Appeals Court Says Immigration Enforcement Belongs to the Feds
A federal appeals court has refused to lift a stay blocking Arizona's controversial law targeting illegal immigrants from going into effect, and said the federal government is likely to be able to prove the measure is unconstitutional.
Republican Governor Jan Brewer had asked the appeals court to lift an injunction imposed in July 2010, the day before the law was to take effect. The U.S Justice Department sued to block the law, saying it violates the Constitution because enforcing immigration law is a federal issue. The court said the government is likely to succeed in its arguments that Congress has given the federal government sole authority to enforce immigration laws, and that Arizona's law violates the Supremacy Clause of the Constitution. However, attorneys defending the law argued that the federal government hasn't effectively enforced immigration law and the state law will assist federal authorities.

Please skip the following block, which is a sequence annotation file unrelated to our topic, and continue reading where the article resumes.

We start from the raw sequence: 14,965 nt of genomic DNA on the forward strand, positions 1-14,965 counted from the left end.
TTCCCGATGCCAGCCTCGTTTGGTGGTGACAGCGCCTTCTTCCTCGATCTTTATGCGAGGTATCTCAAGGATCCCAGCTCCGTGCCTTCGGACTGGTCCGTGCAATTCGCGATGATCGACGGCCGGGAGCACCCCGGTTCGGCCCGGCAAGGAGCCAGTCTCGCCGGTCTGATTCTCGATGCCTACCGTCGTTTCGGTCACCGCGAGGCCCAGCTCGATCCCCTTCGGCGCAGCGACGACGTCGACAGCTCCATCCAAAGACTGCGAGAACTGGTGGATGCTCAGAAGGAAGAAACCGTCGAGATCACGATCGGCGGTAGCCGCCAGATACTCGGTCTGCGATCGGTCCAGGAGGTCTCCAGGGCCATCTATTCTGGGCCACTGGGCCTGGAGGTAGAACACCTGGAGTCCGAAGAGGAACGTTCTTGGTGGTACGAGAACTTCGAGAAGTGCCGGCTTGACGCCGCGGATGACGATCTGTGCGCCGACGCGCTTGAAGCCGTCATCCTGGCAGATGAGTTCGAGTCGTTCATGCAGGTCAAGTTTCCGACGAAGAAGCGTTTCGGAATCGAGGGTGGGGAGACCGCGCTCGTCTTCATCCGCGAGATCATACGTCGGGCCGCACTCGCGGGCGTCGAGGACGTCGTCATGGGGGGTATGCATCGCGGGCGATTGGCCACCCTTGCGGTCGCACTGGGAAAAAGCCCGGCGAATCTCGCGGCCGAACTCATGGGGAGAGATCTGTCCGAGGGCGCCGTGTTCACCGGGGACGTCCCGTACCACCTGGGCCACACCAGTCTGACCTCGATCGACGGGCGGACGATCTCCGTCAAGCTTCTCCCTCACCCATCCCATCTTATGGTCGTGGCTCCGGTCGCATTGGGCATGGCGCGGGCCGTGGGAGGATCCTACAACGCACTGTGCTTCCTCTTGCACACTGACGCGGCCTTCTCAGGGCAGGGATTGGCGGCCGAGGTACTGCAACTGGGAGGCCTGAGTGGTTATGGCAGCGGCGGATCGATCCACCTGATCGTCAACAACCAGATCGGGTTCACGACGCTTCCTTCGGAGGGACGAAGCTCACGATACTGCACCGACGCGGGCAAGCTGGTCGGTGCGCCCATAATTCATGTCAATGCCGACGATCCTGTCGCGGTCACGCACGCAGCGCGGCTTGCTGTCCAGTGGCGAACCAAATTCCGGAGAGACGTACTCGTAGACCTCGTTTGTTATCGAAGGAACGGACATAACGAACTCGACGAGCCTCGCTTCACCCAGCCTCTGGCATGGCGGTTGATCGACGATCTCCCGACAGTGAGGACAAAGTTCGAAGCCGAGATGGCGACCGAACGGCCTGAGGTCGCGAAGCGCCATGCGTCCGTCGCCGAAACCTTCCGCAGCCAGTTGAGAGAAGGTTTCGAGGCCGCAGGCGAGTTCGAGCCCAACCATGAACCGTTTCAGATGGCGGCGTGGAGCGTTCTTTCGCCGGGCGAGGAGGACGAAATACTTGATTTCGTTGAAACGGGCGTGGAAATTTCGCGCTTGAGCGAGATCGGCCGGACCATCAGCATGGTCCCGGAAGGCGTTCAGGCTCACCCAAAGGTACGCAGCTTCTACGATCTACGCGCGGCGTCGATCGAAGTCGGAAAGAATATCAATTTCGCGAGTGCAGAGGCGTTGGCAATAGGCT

Among the parts of the law that remain blocked are: requiring police to question people's immigration status while enforcing other laws if there's a reasonable suspicion they're in the country illegally; requiring all immigrants to get or carry immigration registration papers; making it a criminal offense for an illegal immigrant to seek work or hold a job; and allowing police to arrest suspected illegal immigrants without a warrant.